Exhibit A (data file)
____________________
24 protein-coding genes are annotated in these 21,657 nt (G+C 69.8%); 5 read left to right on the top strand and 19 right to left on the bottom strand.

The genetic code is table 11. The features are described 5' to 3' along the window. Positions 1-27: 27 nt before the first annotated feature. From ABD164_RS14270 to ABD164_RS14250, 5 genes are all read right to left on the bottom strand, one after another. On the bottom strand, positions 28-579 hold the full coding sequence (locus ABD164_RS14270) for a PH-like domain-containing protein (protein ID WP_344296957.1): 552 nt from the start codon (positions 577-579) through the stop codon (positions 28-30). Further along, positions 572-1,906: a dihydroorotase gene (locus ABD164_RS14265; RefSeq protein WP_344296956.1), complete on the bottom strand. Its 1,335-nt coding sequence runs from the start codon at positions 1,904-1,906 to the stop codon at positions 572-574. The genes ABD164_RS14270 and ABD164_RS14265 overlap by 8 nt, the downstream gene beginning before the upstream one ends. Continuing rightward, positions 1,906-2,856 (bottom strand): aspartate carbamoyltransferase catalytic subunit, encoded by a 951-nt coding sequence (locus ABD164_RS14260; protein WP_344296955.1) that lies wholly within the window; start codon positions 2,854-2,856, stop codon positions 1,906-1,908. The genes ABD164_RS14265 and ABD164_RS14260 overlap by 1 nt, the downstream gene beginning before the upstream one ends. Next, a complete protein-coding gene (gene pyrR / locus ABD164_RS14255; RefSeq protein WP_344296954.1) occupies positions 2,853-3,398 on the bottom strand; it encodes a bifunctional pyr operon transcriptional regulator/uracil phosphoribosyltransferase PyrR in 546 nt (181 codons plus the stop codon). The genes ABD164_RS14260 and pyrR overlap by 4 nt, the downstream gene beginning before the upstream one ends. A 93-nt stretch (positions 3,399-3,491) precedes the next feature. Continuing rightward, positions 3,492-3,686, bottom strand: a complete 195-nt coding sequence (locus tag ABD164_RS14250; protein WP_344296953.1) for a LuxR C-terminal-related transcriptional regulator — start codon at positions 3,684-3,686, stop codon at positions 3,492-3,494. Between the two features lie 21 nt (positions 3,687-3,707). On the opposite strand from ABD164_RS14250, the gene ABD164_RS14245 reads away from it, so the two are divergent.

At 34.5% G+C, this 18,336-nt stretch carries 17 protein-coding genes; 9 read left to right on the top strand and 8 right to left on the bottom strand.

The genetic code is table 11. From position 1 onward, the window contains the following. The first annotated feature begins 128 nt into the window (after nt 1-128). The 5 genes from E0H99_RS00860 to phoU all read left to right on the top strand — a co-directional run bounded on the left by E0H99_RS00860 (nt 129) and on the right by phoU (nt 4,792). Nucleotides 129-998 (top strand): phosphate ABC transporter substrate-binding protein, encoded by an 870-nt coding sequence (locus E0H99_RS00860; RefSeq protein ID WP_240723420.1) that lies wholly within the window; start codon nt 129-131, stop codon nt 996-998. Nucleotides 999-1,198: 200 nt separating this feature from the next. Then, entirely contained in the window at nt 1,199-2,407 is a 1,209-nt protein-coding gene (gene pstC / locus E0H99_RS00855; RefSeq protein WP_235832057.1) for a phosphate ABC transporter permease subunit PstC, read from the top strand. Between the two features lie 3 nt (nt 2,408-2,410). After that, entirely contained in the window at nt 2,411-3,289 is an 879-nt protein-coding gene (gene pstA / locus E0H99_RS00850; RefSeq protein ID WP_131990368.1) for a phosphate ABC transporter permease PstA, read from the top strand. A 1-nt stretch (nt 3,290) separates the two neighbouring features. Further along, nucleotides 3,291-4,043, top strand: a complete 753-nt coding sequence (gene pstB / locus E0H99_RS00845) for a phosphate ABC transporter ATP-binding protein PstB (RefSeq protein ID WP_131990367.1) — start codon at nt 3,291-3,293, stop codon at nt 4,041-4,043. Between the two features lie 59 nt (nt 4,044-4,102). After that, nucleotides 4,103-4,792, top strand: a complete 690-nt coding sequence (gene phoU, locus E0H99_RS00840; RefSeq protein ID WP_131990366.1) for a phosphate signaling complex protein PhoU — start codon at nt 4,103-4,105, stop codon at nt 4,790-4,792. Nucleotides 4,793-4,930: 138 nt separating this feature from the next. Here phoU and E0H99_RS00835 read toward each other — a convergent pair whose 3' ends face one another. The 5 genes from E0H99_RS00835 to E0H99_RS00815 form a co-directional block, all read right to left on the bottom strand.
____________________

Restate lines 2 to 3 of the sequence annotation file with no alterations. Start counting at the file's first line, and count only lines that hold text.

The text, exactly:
The genetic code is table 11. The features are described 5' to 3' along the window. Positions 1-27: 27 nt before the first annotated feature. From ABD164_RS14270 to ABD164_RS14250, 5 genes are all read right to left on the bottom strand, one after another. On the bottom strand, positions 28-579 hold the full coding sequence (locus ABD164_RS14270) for a PH-like domain-containing protein (protein ID WP_344296957.1): 552 nt from the start codon (positions 577-579) through the stop codon (positions 28-30). Further along, positions 572-1,906: a dihydroorotase gene (locus ABD164_RS14265; RefSeq protein WP_344296956.1), complete on the bottom strand. Its 1,335-nt coding sequence runs from the start codon at positions 1,904-1,906 to the stop codon at positions 572-574. The genes ABD164_RS14270 and ABD164_RS14265 overlap by 8 nt, the downstream gene beginning before the upstream one ends. Continuing rightward, positions 1,906-2,856 (bottom strand): aspartate carbamoyltransferase catalytic subunit, encoded by a 951-nt coding sequence (locus ABD164_RS14260; protein WP_344296955.1) that lies wholly within the window; start codon positions 2,854-2,856, stop codon positions 1,906-1,908. The genes ABD164_RS14265 and ABD164_RS14260 overlap by 1 nt, the downstream gene beginning before the upstream one ends. Next, a complete protein-coding gene (gene pyrR / locus ABD164_RS14255; RefSeq protein WP_344296954.1) occupies positions 2,853-3,398 on the bottom strand; it encodes a bifunctional pyr operon transcriptional regulator/uracil phosphoribosyltransferase PyrR in 546 nt (181 codons plus the stop codon). The genes ABD164_RS14260 and pyrR overlap by 4 nt, the downstream gene beginning before the upstream one ends. A 93-nt stretch (positions 3,399-3,491) precedes the next feature. Continuing rightward, positions 3,492-3,686, bottom strand: a complete 195-nt coding sequence (locus tag ABD164_RS14250; protein WP_344296953.1) for a LuxR C-terminal-related transcriptional regulator — start codon at positions 3,684-3,686, stop codon at positions 3,492-3,494. Between the two features lie 21 nt (positions 3,687-3,707). On the opposite strand from ABD164_RS14250, the gene ABD164_RS14245 reads away from it, so the two are divergent.

At 34.5% G+C, this 18,336-nt stretch carries 17 protein-coding genes; 9 read left to right on the top strand and 8 right to left on the bottom strand.